No reason to pull your punches when sneering.

Your essential repulsiveness is never absent from your posts.

Come now, you are obviously an inferior person in my eyes - though your repulsiveness is hard to overlook on its own merits,

After all, no reason to pull punches with someone referencing a pillorying someone else, is there?

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Two things: 1 no comment on the female? and 2 "At first I thought it was Mephistopheles, but it turns out to be Lincoln" is the best sentence I have read all week! (grin)

The same or at least a very similar female is approaching the table in the Democrat painting.

On #9, I'll freely admit I don't know who Mephistopheles is, but unlike many others on this thread, at least I recognize when Tyler is trolling.

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Lincoln... is a passive onlooker with weak shoulders, and with no commanding or influential presence of his own.

Nonsense. It looks to me like the others are mostly paying attention to something Lincoln just said, probably something amusing.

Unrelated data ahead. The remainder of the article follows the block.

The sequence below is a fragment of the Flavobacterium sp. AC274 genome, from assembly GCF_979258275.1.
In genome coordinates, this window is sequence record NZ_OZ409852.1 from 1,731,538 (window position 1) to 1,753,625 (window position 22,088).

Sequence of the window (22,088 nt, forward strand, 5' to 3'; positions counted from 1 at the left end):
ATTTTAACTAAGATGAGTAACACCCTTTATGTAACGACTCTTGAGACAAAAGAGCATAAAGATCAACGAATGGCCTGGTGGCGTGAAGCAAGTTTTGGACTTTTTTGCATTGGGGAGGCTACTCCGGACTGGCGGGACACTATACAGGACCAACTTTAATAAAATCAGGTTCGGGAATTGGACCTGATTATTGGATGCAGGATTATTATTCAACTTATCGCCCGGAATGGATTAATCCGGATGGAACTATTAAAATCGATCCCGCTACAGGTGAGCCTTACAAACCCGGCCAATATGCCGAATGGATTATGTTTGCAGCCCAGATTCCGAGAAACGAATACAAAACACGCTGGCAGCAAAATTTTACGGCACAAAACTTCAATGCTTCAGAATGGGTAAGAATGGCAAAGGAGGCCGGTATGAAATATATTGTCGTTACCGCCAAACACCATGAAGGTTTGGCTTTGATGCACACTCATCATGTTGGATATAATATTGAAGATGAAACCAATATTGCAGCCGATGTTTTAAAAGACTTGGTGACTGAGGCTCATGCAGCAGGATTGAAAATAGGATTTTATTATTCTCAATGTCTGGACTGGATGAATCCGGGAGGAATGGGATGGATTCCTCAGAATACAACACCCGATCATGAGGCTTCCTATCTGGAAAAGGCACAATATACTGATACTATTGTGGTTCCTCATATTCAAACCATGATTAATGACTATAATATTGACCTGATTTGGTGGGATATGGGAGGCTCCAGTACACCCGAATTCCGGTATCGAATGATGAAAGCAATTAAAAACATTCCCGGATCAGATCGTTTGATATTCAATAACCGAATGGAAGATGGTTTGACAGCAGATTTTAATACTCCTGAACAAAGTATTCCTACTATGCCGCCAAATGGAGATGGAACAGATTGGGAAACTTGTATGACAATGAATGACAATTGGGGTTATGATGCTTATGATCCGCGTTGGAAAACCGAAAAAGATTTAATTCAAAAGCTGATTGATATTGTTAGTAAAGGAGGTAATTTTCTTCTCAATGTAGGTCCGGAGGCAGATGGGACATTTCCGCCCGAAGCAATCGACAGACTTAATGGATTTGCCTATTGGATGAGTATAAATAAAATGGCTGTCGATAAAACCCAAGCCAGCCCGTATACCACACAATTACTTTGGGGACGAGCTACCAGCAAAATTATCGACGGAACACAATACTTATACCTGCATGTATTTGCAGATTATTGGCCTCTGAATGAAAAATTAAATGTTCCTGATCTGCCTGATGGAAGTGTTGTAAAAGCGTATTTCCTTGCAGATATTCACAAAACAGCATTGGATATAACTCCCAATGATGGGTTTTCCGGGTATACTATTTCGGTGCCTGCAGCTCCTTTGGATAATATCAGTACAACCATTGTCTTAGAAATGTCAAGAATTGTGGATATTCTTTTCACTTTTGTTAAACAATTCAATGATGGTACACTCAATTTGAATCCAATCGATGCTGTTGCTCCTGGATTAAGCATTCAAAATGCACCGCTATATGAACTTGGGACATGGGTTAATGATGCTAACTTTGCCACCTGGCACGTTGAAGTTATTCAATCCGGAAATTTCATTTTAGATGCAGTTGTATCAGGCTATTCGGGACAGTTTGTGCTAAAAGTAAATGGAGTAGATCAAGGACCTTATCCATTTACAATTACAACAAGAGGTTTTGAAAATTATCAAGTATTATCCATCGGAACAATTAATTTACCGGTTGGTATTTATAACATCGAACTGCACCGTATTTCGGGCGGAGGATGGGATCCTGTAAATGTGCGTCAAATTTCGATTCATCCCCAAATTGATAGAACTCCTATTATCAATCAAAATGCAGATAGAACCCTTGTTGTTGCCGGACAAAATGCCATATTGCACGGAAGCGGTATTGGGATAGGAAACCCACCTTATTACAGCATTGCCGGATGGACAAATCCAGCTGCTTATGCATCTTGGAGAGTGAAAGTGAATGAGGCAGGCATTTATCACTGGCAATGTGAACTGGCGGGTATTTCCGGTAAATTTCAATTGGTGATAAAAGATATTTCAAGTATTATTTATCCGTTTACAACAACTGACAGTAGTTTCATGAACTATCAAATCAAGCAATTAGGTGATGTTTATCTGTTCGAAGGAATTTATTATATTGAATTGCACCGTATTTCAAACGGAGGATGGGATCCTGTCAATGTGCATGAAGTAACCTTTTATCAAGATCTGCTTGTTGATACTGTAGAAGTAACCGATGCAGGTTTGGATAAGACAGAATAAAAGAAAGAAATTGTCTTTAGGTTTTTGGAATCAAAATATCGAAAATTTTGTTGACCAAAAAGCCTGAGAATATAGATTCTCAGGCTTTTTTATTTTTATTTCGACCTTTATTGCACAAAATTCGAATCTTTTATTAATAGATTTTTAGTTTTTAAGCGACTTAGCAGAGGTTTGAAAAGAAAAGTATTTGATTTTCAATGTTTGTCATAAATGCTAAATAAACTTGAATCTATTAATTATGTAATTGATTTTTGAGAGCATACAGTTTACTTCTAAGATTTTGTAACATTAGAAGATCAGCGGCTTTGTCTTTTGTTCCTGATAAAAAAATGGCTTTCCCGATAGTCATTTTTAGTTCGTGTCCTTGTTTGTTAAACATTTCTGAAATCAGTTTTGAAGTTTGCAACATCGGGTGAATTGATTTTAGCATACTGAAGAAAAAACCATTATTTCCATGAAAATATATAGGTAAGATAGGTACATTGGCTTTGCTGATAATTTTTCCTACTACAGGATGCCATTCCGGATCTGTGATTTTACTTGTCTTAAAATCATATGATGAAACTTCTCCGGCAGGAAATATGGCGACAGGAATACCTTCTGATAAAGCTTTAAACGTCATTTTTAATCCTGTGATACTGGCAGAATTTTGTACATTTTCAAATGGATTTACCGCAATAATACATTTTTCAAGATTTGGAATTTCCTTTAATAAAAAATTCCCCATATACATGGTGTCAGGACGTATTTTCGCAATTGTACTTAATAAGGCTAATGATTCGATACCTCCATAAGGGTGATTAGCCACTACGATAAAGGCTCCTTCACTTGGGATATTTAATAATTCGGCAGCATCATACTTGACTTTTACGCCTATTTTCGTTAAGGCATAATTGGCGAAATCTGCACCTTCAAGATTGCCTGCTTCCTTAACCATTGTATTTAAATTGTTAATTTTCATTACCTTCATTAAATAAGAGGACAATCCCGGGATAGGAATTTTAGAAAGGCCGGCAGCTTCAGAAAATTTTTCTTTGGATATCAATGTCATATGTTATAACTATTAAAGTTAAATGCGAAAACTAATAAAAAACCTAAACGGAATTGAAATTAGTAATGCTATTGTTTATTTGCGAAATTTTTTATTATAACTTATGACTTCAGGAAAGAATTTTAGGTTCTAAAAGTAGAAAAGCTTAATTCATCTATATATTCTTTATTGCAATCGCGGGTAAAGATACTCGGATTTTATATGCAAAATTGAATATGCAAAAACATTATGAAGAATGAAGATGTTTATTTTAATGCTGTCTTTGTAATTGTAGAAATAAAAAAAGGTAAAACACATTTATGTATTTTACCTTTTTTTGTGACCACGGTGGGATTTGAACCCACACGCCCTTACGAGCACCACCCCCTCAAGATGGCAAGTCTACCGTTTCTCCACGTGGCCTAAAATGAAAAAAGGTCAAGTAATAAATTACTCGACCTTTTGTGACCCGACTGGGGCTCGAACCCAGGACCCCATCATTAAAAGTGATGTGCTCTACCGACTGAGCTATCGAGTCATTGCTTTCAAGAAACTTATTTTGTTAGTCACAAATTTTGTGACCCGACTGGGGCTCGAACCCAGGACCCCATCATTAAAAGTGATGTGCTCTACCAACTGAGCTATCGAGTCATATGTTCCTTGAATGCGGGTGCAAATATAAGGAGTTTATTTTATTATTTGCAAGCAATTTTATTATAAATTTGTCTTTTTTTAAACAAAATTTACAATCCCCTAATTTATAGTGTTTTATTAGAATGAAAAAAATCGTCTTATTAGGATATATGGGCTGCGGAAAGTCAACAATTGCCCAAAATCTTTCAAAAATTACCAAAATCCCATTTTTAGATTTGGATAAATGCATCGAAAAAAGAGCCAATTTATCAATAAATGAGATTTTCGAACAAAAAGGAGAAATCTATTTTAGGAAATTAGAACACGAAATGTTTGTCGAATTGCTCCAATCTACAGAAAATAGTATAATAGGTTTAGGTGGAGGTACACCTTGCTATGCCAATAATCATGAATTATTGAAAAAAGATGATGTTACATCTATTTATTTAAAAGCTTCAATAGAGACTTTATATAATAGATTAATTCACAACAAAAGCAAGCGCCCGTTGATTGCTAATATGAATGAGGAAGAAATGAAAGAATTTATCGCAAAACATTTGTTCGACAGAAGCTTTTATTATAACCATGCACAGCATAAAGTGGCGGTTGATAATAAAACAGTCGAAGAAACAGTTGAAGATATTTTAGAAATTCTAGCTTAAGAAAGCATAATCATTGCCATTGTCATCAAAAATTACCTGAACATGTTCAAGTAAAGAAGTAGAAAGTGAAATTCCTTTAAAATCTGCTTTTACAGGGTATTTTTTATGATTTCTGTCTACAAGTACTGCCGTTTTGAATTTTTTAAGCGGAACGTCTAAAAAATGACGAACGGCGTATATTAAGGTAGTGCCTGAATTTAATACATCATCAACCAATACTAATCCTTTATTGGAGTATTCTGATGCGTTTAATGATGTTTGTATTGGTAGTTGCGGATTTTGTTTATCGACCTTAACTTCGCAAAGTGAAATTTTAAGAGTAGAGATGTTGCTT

Reagan and Eisenhower aren't looking at Lincoln, but that's probably because Thomas didn't really think about the story here.

No Caravaggio, he.

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There is a woman walking to the table?

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It hangs in the White House. Hmmm. Tony Soprano commissioned a painting of himself as a dapper gentleman with his prize horse Pie-O-My. A mob boss. Same psychology.

+1. Obama would never commission a portrait of himself. Nor do portraits of themselves hang in any of the houses of the "good billionaires". Models of humility and a lack of narcissism, it's what Obama is known for. Different psychology, right?

Obama has his own narcissism.

Trump is Vain. Obama is Conceited.

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Obama would never commission a portrait of himself.

You mean a portrait like these ugly monstrosities?

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So much speculative overthinking in this post.

Trump is well-known to drink Diet Coke. It has no significance.